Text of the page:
Blockchain has gone far beyond its beginnings in banking and cryptocurrency: Annual funding to blockchain companies, despite falling from 2018’s record high, more than doubled in 2020 compared to 2017. Annual spending on blockchain solutions will reach nearly $16B by 2023, according to CB Insights’ Market Sizing Tool. Industries from insurance to gaming to cannabis are seeing blockchain applications.

See:  Tokenizing Assets and Unlocking Value on the Blockchain

Bitcoin’s popularity helped demonstrate blockchain’s application in finance, but entrepreneurs have come to believe the tech could transform many more industries. Ultimately, the use cases for a transparent, verifiable register of transaction data are practically endless — especially since blockchains operate through a decentralized platform requiring no central supervision, making them resistant to fraud.

Energy Management

Energy management is another industry that has historically been highly centralized. In the US and UK, to transact in energy one must go through an established power holding company like Duke Energy or National Grid, or deal with a reseller that buys from a big electricity company.

As with other industries, distributed ledgers could minimize (or eliminate) the need for intermediaries. Companies like LO3 Energy are rethinking the traditional energy-exchange process.

See:  Podcast: How blockchain could revolutionize green finance in Asia

LO3 Energy’s Pando product, which runs on the open-source blockchain platform Energy Web Chain, enables utility companies’ customers to transact in “decentralized energy generation schemes,” effectively allowing people to generate, buy, and sell energy to their neighbors.

Other companies have used blockchain as a path toward providing access to renewable energy, too. For example, 2 major Spanish power companies — Acciona Energy and Iberdrola — are using blockchain to certify that energy is clean by tracking its origins.

Charity

For those making charitable donations, blockchain provides the ability to precisely track where your donations are going, when they arrived, and whose hands they ended up in.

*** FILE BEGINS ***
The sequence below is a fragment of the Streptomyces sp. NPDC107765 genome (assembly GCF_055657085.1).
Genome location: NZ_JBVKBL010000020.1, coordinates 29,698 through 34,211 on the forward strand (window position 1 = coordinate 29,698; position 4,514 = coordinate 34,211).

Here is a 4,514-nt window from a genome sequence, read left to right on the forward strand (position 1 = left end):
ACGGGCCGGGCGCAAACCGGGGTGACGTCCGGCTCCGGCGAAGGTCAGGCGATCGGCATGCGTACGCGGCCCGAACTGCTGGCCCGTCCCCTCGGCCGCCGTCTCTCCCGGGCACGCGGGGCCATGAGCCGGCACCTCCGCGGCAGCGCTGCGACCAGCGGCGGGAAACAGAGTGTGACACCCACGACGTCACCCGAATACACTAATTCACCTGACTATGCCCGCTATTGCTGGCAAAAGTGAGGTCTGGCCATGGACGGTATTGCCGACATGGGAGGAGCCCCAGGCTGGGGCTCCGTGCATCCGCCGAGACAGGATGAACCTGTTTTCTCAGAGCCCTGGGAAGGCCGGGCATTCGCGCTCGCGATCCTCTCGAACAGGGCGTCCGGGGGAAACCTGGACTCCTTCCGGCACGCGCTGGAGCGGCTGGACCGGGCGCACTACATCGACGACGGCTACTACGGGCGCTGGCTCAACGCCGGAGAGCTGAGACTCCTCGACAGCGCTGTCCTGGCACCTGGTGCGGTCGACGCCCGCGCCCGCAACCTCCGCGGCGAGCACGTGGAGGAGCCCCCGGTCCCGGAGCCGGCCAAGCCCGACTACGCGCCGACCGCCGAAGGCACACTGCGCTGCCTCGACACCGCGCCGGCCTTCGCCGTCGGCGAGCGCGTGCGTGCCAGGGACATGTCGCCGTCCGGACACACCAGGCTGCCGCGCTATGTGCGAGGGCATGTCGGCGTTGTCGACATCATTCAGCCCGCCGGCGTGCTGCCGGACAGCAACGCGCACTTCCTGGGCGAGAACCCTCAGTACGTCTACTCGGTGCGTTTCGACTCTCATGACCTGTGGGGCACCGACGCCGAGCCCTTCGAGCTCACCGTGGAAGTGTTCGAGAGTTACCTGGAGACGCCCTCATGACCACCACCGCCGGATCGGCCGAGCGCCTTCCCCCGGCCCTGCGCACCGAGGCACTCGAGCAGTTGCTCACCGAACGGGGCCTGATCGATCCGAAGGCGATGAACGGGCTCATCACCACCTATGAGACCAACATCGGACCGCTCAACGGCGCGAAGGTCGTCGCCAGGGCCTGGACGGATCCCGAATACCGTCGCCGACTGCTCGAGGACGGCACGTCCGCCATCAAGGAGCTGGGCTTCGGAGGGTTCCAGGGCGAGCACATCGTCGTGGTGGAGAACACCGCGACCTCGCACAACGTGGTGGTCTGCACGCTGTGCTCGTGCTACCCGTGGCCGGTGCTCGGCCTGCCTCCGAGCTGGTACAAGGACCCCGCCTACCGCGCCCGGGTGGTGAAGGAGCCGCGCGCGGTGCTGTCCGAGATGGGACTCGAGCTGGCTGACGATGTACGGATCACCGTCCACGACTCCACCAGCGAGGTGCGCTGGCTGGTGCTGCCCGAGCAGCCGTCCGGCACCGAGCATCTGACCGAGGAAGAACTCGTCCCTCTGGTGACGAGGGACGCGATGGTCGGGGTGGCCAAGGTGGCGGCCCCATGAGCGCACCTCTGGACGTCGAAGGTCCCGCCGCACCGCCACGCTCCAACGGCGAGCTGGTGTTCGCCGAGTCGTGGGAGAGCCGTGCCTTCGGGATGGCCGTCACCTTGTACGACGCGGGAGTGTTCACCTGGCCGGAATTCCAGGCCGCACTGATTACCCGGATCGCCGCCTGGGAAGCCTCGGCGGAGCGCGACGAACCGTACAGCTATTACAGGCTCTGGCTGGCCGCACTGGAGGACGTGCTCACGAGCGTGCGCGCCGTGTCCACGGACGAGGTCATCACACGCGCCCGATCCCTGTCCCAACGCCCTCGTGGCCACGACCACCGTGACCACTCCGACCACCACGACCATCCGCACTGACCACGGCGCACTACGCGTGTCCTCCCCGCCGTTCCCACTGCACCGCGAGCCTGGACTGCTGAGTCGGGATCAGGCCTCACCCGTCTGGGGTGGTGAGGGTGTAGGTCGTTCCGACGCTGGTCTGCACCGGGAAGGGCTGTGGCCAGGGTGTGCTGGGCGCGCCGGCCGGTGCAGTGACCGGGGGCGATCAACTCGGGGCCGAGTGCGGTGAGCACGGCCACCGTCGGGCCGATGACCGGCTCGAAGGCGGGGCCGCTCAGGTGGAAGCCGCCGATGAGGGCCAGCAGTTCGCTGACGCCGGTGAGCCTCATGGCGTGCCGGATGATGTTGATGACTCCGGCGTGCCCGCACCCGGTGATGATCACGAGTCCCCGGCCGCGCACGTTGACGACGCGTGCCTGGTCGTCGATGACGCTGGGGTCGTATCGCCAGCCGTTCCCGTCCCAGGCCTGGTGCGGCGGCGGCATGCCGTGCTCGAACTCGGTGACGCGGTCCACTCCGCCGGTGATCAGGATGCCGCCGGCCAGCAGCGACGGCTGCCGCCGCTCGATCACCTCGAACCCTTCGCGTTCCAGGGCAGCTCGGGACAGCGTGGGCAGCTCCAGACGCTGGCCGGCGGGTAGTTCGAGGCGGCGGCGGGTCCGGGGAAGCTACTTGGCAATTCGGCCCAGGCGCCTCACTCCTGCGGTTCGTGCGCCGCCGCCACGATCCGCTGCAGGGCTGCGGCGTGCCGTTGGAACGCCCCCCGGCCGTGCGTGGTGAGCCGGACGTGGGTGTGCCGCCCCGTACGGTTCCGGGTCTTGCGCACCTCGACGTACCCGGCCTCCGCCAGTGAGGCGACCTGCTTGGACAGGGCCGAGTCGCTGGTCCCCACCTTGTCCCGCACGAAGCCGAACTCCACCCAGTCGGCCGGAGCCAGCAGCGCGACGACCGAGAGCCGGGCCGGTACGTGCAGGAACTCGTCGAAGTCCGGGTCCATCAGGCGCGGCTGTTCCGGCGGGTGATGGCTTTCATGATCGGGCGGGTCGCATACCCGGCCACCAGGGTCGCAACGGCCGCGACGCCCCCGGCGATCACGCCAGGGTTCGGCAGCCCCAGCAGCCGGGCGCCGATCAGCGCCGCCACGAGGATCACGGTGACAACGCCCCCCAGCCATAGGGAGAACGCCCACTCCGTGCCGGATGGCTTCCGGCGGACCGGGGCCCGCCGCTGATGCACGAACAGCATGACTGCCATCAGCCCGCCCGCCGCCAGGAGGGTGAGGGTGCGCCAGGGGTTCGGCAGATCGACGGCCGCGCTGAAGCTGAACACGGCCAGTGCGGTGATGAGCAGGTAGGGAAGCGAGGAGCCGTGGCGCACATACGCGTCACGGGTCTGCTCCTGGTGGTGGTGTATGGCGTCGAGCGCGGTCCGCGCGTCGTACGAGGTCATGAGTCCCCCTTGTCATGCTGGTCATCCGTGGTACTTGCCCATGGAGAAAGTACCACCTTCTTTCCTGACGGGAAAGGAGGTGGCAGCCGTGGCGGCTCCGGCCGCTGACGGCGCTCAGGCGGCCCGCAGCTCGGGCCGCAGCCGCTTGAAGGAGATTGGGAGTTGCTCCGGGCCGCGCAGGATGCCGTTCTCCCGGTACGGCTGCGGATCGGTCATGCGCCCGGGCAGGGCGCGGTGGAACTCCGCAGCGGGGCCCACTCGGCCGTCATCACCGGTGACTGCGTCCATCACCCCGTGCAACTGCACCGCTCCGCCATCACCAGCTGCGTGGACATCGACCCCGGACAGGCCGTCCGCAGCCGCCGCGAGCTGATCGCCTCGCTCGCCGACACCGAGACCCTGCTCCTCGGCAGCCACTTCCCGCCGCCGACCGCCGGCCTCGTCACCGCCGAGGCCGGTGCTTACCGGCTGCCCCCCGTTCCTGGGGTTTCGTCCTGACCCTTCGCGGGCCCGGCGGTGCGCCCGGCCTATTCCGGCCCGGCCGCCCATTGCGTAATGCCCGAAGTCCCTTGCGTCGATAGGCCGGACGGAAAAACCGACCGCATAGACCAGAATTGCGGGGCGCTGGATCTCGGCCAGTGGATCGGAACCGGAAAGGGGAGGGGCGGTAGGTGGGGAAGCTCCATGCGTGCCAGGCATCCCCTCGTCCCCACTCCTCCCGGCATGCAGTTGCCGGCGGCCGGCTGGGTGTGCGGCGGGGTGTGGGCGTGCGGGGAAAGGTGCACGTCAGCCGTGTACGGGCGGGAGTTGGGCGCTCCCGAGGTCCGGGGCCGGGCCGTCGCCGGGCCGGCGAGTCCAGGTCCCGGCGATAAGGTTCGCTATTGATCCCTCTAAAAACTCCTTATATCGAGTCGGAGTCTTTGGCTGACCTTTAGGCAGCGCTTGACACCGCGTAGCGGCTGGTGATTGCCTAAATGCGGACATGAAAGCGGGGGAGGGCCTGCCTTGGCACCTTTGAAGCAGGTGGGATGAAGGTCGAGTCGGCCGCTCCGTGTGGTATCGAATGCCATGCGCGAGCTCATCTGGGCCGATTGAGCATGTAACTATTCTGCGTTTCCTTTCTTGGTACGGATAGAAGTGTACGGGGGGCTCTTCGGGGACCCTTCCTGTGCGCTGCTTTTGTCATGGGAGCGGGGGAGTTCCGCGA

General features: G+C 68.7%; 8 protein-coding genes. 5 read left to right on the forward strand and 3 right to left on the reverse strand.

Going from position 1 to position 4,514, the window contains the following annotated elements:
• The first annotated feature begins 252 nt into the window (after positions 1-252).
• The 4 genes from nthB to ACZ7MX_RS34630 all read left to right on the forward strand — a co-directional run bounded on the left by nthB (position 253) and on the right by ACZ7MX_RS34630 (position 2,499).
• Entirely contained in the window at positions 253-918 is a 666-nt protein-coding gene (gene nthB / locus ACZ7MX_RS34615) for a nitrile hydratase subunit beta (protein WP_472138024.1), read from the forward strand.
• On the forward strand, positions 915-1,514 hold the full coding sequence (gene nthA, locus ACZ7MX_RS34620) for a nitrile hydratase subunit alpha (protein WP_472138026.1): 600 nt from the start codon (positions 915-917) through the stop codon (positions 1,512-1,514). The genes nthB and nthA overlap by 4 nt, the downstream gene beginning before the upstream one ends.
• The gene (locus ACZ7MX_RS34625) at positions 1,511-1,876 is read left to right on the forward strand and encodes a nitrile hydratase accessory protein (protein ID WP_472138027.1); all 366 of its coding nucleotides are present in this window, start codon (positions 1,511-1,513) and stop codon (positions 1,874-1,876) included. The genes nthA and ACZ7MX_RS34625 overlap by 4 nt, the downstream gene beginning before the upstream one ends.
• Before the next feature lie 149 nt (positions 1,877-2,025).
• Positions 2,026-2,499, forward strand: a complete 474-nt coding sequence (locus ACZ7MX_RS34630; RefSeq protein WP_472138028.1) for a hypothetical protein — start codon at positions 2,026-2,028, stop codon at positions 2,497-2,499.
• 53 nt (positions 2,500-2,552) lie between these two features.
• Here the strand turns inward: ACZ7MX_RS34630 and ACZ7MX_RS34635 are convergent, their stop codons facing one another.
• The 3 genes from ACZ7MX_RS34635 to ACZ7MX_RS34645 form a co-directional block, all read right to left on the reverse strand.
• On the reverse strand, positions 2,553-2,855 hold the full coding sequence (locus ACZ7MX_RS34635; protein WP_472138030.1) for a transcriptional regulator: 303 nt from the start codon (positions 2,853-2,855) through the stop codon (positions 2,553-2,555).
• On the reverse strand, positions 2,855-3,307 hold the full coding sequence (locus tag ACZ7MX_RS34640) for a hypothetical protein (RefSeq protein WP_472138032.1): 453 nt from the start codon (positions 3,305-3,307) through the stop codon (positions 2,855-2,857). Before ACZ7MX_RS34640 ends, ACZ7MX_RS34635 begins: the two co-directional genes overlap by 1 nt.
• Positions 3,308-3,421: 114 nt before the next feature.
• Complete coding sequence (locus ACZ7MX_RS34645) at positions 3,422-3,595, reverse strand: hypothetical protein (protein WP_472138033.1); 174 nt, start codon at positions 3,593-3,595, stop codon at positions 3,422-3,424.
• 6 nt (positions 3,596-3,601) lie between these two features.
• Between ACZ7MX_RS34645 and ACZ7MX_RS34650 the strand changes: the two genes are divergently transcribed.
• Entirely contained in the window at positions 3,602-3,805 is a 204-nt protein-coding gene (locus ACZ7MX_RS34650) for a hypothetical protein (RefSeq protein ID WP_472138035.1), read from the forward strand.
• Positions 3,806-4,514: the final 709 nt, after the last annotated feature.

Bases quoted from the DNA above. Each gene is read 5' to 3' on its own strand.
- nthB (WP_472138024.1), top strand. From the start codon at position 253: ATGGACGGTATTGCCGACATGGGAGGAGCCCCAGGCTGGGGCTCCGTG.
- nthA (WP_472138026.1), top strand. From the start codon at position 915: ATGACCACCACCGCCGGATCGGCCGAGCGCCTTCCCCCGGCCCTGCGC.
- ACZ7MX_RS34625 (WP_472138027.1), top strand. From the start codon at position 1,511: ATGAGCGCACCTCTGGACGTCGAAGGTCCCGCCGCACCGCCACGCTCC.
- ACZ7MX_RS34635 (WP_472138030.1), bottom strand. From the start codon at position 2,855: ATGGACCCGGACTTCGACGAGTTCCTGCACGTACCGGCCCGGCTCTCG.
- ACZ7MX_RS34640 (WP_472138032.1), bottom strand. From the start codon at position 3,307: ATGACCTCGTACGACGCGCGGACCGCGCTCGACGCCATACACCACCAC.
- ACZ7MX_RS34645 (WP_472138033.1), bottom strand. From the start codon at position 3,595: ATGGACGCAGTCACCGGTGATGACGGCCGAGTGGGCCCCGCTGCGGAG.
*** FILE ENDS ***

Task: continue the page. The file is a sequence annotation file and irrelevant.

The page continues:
From there, blockchain can deliver the accountability and transparency to address the perennial complaints around charitable donations — including the organizational inefficiency (or even financial misconduct) that can prevent money from reaching those it was meant for.

Bitcoin-based charities like the BitGive Foundation use a secure and transparent distributed ledger to give donors greater visibility into fund receipt and use.

See:  What to expect from social fundraising world in 2020

The company has also launched GiveTrack, a blockchain-based multidimensional donation platform that provides the ability to transfer, track, and provide a permanent record of charitable financial transactions across the globe. By leveraging GiveTrack, charities can drive stronger trust with donors.

Gift Cards and Loyalty Programs

Blockchains can help retailers offering gift cards and loyalty programs to make those systems cheaper and more secure. With fewer middlemen needed to process the issuing of cards and sales transactions, the process of acquiring and using blockchain-reliant gift cards is more efficient and cost-effective.  Similarly, increased levels of fraud prevention enabled by blockchain’s unique verification capability can also save costs and help prohibit illegitimate users from obtaining stolen accounts.

One example of a company working in this space is Loyyal, which is innovating to make loyalty incentives more easily exchangeable across different sectors (think multi-branded “Airline/Retailer/Consumer” rewards) by using blockchain to support and verify their value.

Continue to the full article --> here

 


NCFA Jan 2018 resize - CB Insights report features over 50 sectors Blockchain is transforming (beyond just banking) The National Crowdfunding & Fintech Association (NCFA Canada) is a financial innovation ecosystem that provides education, market intelligence, industry stewardship, networking and funding opportunities and services to thousands of community members and works closely with industry, government, partners and affiliates to create a vibrant and innovative fintech and funding industry in Canada. Decentralized and distributed, NCFA is engaged with global stakeholders and helps incubate projects and investment in fintech, alternative finance, crowdfunding, peer-to-peer finance, payments, digital assets and tokens, blockchain, cryptocurrency, regtech, and insurtech sectors. Join Canada's Fintech & Funding Community today FREE! Or become a contributing member and get perks. For more information, please visit: www.ncfacanada.org

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CONGRATULATIONS TO THE 2020 FINTECH DRAFT PITCHING AND DEMO COMPANY WINNERS!



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NBA Top Shot: What you should know about the new NBA craze in digital investing in collectibles

CBS Sports |  | March 2, 2021

Something rather typical happened for an atypical reason on Feb. 25: A community within NBA Twitter was mad online. No, these weren't Denver Nuggets fans up in arms over their close loss to the lowly Washington Wizards, despite a 34-6-6 performance from Jamal Murray. Nor were they frustrated Los Angeles Clippers fans complaining about their team's stars being unable to do much against a Memphis Grizzlies squad that only just returned to a .500 record. They weren't even fans preemptively whining over their favorite superstar getting snubbed from this year's All Star Game.